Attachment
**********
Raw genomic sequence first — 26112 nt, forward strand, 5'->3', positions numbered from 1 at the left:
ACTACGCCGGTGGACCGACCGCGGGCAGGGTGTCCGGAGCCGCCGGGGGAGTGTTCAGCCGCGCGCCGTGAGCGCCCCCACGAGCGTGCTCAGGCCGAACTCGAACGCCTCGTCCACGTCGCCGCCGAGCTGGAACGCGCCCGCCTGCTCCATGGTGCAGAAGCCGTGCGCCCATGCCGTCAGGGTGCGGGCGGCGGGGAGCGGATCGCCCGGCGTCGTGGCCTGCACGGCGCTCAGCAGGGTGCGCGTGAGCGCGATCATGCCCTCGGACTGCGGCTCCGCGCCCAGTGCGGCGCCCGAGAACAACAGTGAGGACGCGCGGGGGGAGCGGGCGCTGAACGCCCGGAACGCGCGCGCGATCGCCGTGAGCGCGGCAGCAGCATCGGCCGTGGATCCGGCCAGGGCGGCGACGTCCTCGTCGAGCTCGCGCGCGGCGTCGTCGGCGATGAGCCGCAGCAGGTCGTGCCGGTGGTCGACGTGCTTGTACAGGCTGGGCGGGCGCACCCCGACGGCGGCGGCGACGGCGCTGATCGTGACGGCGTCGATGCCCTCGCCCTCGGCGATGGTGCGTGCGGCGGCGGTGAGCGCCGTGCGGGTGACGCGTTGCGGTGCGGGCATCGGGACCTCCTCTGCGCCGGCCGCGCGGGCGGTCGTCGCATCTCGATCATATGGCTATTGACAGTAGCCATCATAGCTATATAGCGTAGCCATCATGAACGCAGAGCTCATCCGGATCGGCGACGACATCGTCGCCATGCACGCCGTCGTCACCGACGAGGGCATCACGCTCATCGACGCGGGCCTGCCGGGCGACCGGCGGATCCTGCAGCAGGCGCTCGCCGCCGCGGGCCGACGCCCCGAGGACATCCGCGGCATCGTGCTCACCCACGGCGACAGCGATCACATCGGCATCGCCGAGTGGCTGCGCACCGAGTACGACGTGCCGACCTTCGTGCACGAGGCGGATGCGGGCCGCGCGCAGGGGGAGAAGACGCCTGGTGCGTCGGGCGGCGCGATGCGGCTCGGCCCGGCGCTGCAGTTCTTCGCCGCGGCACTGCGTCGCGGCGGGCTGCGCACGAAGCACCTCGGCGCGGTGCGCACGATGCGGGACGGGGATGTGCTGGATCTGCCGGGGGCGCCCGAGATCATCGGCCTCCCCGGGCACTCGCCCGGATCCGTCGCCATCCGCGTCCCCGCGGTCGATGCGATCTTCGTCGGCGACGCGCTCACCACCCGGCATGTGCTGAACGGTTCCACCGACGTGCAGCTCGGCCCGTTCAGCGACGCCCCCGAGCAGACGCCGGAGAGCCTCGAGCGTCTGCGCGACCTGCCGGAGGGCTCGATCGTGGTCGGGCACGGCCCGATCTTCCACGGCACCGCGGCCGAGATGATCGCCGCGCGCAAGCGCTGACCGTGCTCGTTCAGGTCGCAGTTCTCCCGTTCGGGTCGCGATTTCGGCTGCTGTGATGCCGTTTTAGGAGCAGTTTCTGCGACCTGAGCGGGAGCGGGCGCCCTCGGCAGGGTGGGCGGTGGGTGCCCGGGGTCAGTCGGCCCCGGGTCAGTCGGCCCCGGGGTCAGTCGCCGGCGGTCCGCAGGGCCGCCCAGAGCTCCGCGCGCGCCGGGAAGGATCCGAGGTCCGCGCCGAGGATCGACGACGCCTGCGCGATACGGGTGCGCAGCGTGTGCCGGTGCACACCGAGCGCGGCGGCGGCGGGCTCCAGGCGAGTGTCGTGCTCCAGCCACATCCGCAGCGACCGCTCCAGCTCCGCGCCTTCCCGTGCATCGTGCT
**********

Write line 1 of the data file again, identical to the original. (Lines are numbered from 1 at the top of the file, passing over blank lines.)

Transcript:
Raw genomic sequence first — 26112 nt, forward strand, 5'->3', positions numbered from 1 at the left: